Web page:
Saturday, December 8, 2007

#^*#*)%! AMPTP

Well damn....It looks like the AMPTP was just screwing with the writers (and us TV viewers). Per Nikki Finke, the talks are over (for no damn good reason).

Look, I'm generally pro-corporation. I think for the most part, corporations are reasonable entities and there is no shame in making money or in making hard decisions to make money intelligently. HOWEVER, there is a real and critical difference between hard decisions and heartless decisions. I beleive the AMPTP has crossed that line.

After reading their statement to the WGA (available here) and the comments, I feel a bit conflicted about some of the WGA's demands. Most especially on the issue of the reality and animation writers. The comments include stories pro & con for adding those writers to the WGA umbrella. I don't like or support the fact that when writers for America's Top Model wanted to join the WGA, they were fired. However, I don't agree to any situation where people are required to be members of unions in order to even get a job. The comments also mention several of those instances. I don't really know enough of the industry to side one way of another on this issue.

I know that adding the animation and reality writers has actually been on the table longer BUT I feel the internet residuals issue is the one where the WGA has the strongest and clearest moral case. Speaking to my friends who do not particularly care about the strike beyond it's affect on new episodes for their shows, the internet residuals issue has the broadest public appeal. People really do understand that issue and the writer's perspective with minimal entertainment industry know-how. These other issues are understandably part of the negotiating process but the internet issue to me is the most glaring injustice of the current situation.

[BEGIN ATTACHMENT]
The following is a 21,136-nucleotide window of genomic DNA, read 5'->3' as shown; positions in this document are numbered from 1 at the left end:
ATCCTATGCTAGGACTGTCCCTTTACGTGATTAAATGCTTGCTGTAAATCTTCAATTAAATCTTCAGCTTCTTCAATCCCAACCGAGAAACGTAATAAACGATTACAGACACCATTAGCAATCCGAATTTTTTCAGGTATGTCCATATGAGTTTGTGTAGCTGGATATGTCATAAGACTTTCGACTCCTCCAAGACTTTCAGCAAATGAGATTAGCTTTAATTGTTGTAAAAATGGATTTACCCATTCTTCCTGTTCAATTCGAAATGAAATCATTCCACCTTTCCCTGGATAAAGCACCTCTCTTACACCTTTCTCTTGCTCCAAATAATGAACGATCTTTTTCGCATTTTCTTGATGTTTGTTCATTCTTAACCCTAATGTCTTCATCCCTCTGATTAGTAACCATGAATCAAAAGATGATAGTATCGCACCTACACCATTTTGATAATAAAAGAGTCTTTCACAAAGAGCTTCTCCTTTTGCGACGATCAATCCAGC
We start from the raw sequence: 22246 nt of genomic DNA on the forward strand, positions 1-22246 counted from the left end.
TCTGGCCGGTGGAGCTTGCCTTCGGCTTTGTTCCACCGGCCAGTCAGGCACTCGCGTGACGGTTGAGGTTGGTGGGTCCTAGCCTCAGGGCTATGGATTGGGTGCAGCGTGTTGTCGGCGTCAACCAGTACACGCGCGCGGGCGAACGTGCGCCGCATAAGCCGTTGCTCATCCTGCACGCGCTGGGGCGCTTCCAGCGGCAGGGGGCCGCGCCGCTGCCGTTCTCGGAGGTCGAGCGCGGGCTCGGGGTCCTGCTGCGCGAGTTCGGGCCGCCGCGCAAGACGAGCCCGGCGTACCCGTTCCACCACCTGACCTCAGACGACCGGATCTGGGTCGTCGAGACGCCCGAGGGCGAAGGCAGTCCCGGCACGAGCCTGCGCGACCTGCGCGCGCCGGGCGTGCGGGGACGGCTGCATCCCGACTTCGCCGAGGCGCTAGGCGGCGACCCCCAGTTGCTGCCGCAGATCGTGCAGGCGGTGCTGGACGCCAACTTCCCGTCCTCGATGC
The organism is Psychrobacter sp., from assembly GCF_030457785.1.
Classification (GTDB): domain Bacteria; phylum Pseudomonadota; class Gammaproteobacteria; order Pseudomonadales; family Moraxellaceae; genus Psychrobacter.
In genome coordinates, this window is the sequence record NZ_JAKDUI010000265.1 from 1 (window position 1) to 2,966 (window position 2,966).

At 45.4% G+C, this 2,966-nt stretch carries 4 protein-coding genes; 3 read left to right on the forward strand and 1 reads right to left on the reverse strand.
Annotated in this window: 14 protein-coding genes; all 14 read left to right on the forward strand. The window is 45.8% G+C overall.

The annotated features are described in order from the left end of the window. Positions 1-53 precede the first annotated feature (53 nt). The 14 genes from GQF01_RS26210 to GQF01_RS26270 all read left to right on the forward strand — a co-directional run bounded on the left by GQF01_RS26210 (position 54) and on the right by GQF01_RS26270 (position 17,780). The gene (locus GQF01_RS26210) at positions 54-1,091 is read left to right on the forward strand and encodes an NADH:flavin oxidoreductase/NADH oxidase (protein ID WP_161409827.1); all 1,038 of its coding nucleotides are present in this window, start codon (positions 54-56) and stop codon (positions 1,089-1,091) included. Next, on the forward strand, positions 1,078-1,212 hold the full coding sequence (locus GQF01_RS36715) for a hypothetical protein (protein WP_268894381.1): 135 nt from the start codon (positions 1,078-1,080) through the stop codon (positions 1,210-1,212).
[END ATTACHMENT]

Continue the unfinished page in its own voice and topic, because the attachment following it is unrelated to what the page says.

But the AMPTP made a critical error I think. What these guys don't appear to realize is that in the age of weblogs, YouTube and webforums, their ability to control broadcast (ie - MSM) news is kinda useless. Anyone with an internet connection can read Nikki Finke or United Hollywood and go to the Fans4Writers forums. I'm a prime example of how badly these guys have miscalculated. I'm NOT in favor of unions in general. I think they are a relic of a dying age. The ONLY reason I am supporting the WGA is because the entertainment industry has one of the most dated and stagnant business models around, so an old-school solution like a strike makes a lot of sense. When 6 companies control the industry, you've got a situation where it's unions or submission. I get that. I don't agree with everything said at the pro-strike web-sites. But even I totally understand that writers deserve to be paid for internet work and $250 is ridiculously ridiculous.

I sincerely hope for the day when the entertainment industry joins the 21st century. When, their economic model doesn't lean so heavily toward the kind of oligarchy that makes unions necessary. Perhaps that day will never come. But how much would the average writer, hyphenate and teamster benefit if they had more options? If they had the power to set their own terms a la Silicon Valley?

The AMPTP asked the WGA to "trust them". They issue press releases like we're supposed to trust them. Considering their behavior before the strike, I find that a reprehensible tactic. What have the AMPTP done to deserve that trust? Nothing. They have acted like every bad cliche of industrial moguls. For that, I hope they drown in pencils.

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